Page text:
Xanax treatment immediately after stress exposure interferes with the normal HPA-stress response and increases vulnerability to subsequent stress

Yup, in other words, treating a trauma with a benzo makes the long term outcome worse. It seems to disrupt the bodies natural healing process and increases startle and trauma responses over time.

Again, trusting the body to heal itself seems to be something no one wants to do.

This is an abstract from PubMed. It’s a study done on rats. I realize humans aren’t rats but I know I’ve observed similar outcomes in human beings and I think most of you would agree the drugs never helped us and often made us worse. Benzos are also horribly addictive.

Unfortunately it’s being proven that all these drugs raise relapse rates. I have studies that indicate such if you’d like I’ll share. Here is Vera Sherav’s take on another study with antipsychotics showing long-term use increases relapse rates. I’ve got the PDF file of the original study if you want it.

And below is the abstract of the study done with Xanax that I will dare to say can be generalized with all benzos and I’d go as far as to say the rest of the psychotropic drugs.

BACKGROUND: In light of clinical reports suggesting that early benzodiazepine administration interferes with long-term recovery from traumatic stress, a prospective animal model for PTSD was employed to assess the short- and long-term effects of a brief course of alprazolam following stress exposure.

Method: Animals exposed to stress were treated either 1 h or 7 days later with alprazolam or vehicle for 3-days. Outcome measures included behavior in the elevated plus-maze (EPM) and acoustic startle response (ASR) tests 30 days after initial exposure and freezing behavior upon exposure to a trauma-cue on day 31. One group was repeatedly exposed to the triggering trauma shortly before and after treatment and assessed as above. Circulating corticosterone levels were assessed 4 h after initiation of alprazolam and post-treatment. Pre-set cut-off behavioral criteria classified exposed animals according to their EPM and ASR response-patterns into ‘extreme’, ‘minimal,’ or ‘partial’ behavioral response for analysis of prevalence rates. Results: Immediate alprazolam treatment was effective in alleviating anxiety at day 4. No observable anxiolytic effects remained at day 30. Immediate alprazolam also resulted in significantly greater freezing response to trauma-cue exposure and in extreme responses to double-exposure. Corticosterone levels were significantly suppressed by alprazolam during treatment and rebounded after cessation.

Conclusion: A brief course of alprazolam in the immediate aftermath of stress-exposure is associated with less favorable responses to additional stress-exposure later on. Alprazolam was associated with a significant attenuation of the HPA-response, suggesting a possible link between initial HPA-axis response disruption and the subsequent unfavorable outcomes.

add to del.icio.us : Add to Blinkslist : add to furl : Digg it : add to ma.gnolia : Stumble It! : add to simpy : seed the vine : : : TailRank : post to facebook

14 thoughts on “Xanax treatment immediately after stress exposure interferes with the normal HPA-stress response and increases vulnerability to subsequent stress

  1. I took Benzos for 10 years. I went back and forth between xanex to klonipin,,and had no idea it was causing the slow deterioration of my mind (i was put on various SSRIs and was drinking,,because as anyone who has been on benzos for an extended period knows,,they begin to cause anxiety).

    Please pay attention: I was diagnosed w/ BiPolar and they added Lamictal,,then Trileptal,,and I was on 6 mgs of Xanex XR . I had a gran mal seizure for going 20 hrs without xanex. I realized, finally, that I was going to die if I did not quit it. My life was so empty and pathetic I might as well have been dead. I found http://www.benzo.uk.org

    If you want to get off of that poison, you can do it and it is not 1/10th as hard as you are convinced! You just have to taper slowly and follow the tapering schedule. It took me 6 months to go from 6 mg XR and 3 mgs reg xanex to .25 mg of xanex (=5mg valium).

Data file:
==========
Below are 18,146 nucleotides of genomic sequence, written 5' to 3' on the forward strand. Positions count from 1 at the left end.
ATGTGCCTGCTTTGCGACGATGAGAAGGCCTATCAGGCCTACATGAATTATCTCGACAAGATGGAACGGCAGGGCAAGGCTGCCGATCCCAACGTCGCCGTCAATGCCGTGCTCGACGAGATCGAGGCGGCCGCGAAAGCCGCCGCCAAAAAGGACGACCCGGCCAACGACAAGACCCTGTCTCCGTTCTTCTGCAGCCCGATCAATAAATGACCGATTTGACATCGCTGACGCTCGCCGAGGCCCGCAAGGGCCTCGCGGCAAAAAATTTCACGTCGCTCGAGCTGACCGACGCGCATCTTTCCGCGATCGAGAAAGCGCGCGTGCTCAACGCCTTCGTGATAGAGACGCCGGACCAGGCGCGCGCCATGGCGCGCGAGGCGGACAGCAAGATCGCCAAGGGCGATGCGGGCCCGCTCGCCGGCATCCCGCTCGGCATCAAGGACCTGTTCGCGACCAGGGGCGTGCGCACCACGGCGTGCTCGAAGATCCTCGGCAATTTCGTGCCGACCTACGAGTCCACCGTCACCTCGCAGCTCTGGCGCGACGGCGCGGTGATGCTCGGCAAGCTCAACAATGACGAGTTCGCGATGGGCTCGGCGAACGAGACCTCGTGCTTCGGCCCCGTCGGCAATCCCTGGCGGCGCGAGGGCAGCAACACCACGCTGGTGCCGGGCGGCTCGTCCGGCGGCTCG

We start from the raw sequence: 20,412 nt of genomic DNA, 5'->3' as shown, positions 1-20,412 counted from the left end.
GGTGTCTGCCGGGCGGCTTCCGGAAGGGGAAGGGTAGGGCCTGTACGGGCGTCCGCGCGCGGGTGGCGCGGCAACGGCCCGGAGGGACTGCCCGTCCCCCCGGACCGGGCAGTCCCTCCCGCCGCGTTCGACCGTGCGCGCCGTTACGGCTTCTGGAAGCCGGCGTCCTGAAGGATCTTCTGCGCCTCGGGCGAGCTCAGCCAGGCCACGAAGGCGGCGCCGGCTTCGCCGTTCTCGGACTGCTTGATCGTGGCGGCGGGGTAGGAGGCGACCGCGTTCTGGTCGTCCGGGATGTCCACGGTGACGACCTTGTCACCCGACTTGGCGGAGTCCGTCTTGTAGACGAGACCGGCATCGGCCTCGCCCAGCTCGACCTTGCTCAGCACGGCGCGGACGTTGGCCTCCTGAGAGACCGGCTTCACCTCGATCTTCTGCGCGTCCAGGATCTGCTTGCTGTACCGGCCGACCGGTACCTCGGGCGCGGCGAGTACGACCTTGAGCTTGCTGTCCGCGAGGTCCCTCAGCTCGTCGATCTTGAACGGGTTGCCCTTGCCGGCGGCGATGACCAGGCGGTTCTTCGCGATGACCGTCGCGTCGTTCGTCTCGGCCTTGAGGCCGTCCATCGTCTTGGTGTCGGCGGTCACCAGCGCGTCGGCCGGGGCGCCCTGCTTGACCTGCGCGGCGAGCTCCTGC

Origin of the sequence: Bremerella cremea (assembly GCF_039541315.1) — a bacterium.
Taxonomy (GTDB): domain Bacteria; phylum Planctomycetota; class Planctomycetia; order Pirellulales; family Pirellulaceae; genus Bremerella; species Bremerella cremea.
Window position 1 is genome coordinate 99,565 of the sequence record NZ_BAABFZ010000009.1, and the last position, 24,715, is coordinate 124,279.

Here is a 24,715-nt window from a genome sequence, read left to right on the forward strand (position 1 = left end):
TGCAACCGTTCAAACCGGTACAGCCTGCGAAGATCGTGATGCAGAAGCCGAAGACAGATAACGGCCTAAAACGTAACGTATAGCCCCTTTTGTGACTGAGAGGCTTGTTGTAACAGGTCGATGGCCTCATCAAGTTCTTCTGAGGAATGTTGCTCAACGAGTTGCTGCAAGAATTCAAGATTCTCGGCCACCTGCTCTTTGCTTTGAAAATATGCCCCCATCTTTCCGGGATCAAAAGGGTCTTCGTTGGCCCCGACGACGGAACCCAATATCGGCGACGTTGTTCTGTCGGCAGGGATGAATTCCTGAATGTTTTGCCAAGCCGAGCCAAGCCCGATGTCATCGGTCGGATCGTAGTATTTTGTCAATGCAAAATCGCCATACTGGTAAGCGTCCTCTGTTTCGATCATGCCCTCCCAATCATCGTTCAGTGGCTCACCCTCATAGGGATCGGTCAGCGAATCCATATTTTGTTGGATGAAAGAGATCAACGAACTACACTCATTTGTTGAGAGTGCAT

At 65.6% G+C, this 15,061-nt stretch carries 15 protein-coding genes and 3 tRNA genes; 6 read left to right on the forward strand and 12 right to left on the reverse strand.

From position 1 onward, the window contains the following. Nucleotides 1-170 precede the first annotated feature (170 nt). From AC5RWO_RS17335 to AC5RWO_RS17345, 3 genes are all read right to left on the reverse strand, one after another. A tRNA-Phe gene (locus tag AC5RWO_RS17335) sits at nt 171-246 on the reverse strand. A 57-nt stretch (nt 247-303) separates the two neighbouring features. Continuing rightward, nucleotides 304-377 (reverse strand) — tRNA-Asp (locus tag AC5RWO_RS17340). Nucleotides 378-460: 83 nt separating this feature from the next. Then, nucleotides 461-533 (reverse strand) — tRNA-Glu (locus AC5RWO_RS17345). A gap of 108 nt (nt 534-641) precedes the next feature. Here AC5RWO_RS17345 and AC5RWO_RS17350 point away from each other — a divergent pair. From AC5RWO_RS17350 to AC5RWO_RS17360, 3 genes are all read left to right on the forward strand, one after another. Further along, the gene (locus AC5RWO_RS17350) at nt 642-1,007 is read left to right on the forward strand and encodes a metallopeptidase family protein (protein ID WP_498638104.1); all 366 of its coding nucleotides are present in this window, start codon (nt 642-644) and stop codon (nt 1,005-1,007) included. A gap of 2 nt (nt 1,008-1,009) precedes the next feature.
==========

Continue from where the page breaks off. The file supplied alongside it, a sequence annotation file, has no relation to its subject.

I take that dose of valium (the equivalent of .25 of xanex) a day. I have been there for 6 months. I don’t have bi-polar anything so obviously I don’t take any of that poison.

    My life is remarkably better…my friends are back,,my passions are back,,I appreciate things I never did at any time in my life.

    Please, please,,realize that the whole pharmaceutical thing is a racket
    and the bastards who run it look at you as a consumer to be milked until you die. And if you keep taking that garbage, you will die or you will wish you were dead. If you are being told you have other mental illness,,chances are it’s a total lie. It is not necessarily your Doctor’s fault, but it is more of them going with what the other Doctor’s do.
    I think the behavior is deplorable, but I try to understand that most people would not be that cruel. Only a benzo addict can know the pain of being so confused you don’t know what to do, and you cannot explain how you feel.

    I am a Psychology student now and an anti-pharmaceutical activist. I do radio interviews and write articles for prominent alternative media.
    I cannot impress enough that the people who designed this class of drugs were well aware of what they were doing. They have literally put you in a state of hypnotic mind-control. And it is on purpose.

    Go to the site I listed,, find a community who care and understand,,and take Dr. Ashton’s manual to your Doctor. The tapering regiment is detailed. If you cannot conceive it, let your Doctor do it,,they are being paid for that. If your Doctor tells you you need to stay on these rat-poisons, get a new Doctor!

    You are being lied to. Take your life back.

    Peace

    Like

    1. Ozneb,
      I appreciate your story and it’s all very true, but if you’re an activist and advocate it would have been nice if you’d left a real email address and said who you are. You are on a blog that IS a COMMUNITY of people who understand and you didn’t bother figuring that out…

      I hope you come back and let us know more about who you are and perhaps learn more about this blog and the community it supports at:

      http://beyondmeds.ning.com/

      Like

  2. Hey Gianna,

    I had a little shake with anxiety last night. I believe it was from the previous night’s insomnia. I also take alternating 2 x Ambien CR and 3 x Chloral Hydrate. At least the CH keeps me from drinking as it makes alcohol toxic, by some mechanism or another.

    In Buddhism, you are supposed to feel your feelings and not avoid them. I was pretty successful doing that last night, but have failed in the past. It just gets too intense.

    I think with anxiety that if you start worrying about the anxiety, then you are lost! So, if I can remember that the Geodon is what originally started the anxiety, then I can convince myself that it will never be bad, and only a minor thing. And as you have mentioned could very well be due to the medications I take.